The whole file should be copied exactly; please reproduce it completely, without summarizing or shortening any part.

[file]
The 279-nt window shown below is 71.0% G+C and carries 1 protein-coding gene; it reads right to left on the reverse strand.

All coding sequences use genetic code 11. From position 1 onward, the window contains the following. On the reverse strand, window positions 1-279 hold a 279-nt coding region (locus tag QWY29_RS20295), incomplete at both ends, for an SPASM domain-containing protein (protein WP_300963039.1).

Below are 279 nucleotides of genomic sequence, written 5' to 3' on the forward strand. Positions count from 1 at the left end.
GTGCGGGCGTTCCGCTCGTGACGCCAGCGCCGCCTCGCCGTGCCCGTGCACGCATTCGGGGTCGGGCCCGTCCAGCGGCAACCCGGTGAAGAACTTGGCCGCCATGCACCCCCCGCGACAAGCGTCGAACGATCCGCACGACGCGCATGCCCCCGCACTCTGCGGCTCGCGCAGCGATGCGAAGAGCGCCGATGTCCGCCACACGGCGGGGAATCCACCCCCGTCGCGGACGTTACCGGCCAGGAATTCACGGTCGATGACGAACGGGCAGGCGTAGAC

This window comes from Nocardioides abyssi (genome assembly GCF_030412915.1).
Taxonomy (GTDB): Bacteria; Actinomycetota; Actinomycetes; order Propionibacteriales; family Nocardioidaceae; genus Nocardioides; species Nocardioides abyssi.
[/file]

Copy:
The 279-nt window shown below is 71.0% G+C and carries 1 protein-coding gene; it reads right to left on the reverse strand.

All coding sequences use genetic code 11. From position 1 onward, the window contains the following. On the reverse strand, window positions 1-279 hold a 279-nt coding region (locus tag QWY29_RS20295), incomplete at both ends, for an SPASM domain-containing protein (protein WP_300963039.1).

Below are 279 nucleotides of genomic sequence, written 5' to 3' on the forward strand. Positions count from 1 at the left end.
GTGCGGGCGTTCCGCTCGTGACGCCAGCGCCGCCTCGCCGTGCCCGTGCACGCATTCGGGGTCGGGCCCGTCCAGCGGCAACCCGGTGAAGAACTTGGCCGCCATGCACCCCCCGCGACAAGCGTCGAACGATCCGCACGACGCGCATGCCCCCGCACTCTGCGGCTCGCGCAGCGATGCGAAGAGCGCCGATGTCCGCCACACGGCGGGGAATCCACCCCCGTCGCGGACGTTACCGGCCAGGAATTCACGGTCGATGACGAACGGGCAGGCGTAGAC

This window comes from Nocardioides abyssi (genome assembly GCF_030412915.1).
Taxonomy (GTDB): Bacteria; Actinomycetota; Actinomycetes; order Propionibacteriales; family Nocardioidaceae; genus Nocardioides; species Nocardioides abyssi.